In 1970, the U.S. Census reported that more than 85 percent of American children were being raised in two-parent families. By 1998, that number had declined to 68 percent, where it still hovers today.
Such an enormous change comes with great costs — not just the deep, intangible kind, but real dollars-and-cents costs as well. It goes without saying that the loss of family stability has taken a terrible toll on the nation’s social health and left millions with broken hearts. But family fragmentation is the second leading cause of poverty in the United States, after lack of full-time work.
A study released this week by the Institute for American Values attempts, for the first time, to measure one part of the economic cost of family fragmentation — specifically, the cost to government. By its estimate, it turns out to be greater than the annual cost of the Iraq war.
The study, conducted by Benjamin Scafidi of Georgia College and State University’s business school, estimates that bottom line at $112 billion in annual, recurring costs to governments at the federal, state, and local levels. It’s a numbers job, cut and dry. It merely points out that illegitimacy and divorce are costly social phenomena.
In order to reach his $112 billion number, Scafidi relied on some 20 studies and made incredibly conservative assumptions. For example, he completely excluded any benefit from marriage to single fathers, who account for 22 percent of single parents. He assumed that children from broken homes do not, on aggregate, create any extra costs for public schools in the form of remedial education programs. He excluded all Earned Income Tax Credit payments to fragmented families in poverty. Despite studies that show marriage lifts poor single mothers out of poverty at a rate of 65 to 80 percent, he assumed a rate of 60 percent. And although more than half of all prison inmates come from broken homes, he assumed that family breakdown increases the prison system’s costs by only 9 percent. “I wanted to make sure I was underestimating the cost of family breakdown,” Scafidi said on Tuesday.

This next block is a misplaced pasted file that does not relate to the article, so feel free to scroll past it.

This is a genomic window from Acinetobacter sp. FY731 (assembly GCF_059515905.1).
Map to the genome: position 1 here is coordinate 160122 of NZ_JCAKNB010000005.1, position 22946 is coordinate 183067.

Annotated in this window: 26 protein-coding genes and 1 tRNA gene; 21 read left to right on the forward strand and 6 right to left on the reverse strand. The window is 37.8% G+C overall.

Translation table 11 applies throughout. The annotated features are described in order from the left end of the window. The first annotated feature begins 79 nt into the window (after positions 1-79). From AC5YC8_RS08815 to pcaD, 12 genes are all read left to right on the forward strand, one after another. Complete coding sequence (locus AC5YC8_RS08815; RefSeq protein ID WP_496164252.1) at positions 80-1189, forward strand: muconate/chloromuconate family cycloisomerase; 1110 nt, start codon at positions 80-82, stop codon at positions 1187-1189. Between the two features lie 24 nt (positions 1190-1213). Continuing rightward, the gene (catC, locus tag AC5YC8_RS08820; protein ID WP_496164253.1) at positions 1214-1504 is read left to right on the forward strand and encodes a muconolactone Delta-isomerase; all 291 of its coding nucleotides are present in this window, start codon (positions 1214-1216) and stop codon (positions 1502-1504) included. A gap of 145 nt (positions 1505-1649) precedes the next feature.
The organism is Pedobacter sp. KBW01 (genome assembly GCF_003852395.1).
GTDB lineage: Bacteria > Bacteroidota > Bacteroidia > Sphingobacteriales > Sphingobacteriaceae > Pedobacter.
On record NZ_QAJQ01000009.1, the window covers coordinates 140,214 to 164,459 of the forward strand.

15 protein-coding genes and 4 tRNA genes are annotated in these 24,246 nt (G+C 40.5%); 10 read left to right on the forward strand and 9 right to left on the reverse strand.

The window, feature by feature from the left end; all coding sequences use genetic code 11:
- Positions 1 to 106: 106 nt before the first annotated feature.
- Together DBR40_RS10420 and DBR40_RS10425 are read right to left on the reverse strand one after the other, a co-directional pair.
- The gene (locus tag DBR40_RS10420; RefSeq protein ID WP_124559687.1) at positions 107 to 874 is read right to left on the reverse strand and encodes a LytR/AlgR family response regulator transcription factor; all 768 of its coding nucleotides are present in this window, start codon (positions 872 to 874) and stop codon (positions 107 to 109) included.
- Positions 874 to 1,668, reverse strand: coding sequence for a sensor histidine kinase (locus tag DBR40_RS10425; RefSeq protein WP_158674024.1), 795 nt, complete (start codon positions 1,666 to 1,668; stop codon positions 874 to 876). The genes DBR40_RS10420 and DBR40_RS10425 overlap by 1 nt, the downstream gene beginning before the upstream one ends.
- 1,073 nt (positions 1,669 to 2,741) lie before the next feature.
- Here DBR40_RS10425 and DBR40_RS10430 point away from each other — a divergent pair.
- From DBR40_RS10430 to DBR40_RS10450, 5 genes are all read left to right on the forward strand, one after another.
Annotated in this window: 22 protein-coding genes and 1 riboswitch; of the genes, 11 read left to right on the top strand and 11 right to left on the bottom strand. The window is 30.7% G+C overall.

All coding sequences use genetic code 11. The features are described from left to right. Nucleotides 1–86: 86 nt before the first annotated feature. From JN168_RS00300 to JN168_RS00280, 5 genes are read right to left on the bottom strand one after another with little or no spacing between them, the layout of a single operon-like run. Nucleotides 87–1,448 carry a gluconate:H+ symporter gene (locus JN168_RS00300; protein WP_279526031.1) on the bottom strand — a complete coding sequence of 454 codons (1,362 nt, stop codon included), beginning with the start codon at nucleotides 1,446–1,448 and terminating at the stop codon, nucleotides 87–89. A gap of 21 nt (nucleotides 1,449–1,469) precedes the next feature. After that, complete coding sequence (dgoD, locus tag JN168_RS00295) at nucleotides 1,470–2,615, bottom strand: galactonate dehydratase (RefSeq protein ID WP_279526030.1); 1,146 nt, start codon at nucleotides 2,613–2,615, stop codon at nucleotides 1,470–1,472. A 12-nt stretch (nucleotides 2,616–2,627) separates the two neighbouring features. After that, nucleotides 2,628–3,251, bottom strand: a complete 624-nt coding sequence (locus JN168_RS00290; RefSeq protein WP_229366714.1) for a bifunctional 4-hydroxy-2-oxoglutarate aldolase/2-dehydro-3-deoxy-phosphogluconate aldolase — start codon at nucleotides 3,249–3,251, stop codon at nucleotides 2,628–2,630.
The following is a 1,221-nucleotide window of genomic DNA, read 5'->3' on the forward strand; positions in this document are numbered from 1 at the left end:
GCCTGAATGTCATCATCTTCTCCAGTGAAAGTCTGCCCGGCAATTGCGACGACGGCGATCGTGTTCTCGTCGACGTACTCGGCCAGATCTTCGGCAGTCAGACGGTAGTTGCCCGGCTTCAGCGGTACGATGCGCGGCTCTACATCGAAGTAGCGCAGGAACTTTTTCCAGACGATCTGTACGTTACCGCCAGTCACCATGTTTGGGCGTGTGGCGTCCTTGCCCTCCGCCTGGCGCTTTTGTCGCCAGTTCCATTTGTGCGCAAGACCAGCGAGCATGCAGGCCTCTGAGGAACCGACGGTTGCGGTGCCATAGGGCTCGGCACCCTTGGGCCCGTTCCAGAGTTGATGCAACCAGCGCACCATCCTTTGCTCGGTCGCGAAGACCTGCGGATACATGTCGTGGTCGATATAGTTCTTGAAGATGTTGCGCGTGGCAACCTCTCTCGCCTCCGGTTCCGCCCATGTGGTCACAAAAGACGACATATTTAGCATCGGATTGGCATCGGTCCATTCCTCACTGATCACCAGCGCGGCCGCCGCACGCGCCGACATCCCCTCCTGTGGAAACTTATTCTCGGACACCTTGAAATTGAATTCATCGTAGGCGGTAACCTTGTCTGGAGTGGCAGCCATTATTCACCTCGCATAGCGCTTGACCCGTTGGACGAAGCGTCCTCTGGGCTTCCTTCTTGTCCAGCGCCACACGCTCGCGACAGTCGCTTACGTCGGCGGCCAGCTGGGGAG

Scafidi, a former education adviser to Republican Georgia governor Sonny Perdue, also treated family breakdown and its effects as the complex phenomena they are. The studies he used reflect such complexities as the fact that not all intact families are beneficial to children. In high-conflict marriages, for example, some children benefit from their parents’ breakup. And on aggregate, children living with step-parents benefit less than children living with their own two parents.
Having constructed formulae from these studies and his conservative estimates, Scafidi does a simple math problem. Between the added costs to the justice system ($19 billion), health and welfare programs ($65 billion), Head Start and school lunches ($6 billion), and tax revenues lost to federal, state, and local governments ($22 billion), an economic look at family fragmentation emerges. Although it is an imperfect way of looking at the problem, the very cautious assumptions behind the study ensure that the final result underestimates the cost to taxpayers.
The study mentions that, based on the economics of the equation, state programs to strengthen marriage could induce great savings to the taxpayer even if they are relatively unsuccessful. Of Texas’s program, it notes that if it “succeeded in increasing stably married families by just three-tenths of one percent, it would still save Texas taxpayers almost $9 million per year.”
The study demonstrates the continuing importance and relevance of the traditional institutions of marriage and family. Societies and their governments have privileged the traditional marital relationship for millennia in part because it is a tool of societal survival. Marital stability does not just avert great public expense, as Scafidi shows, but it also defends communities from much broader economic ills — to say nothing of its social, moral, or religious significance.
– David Freddoso is an NRO staff reporter.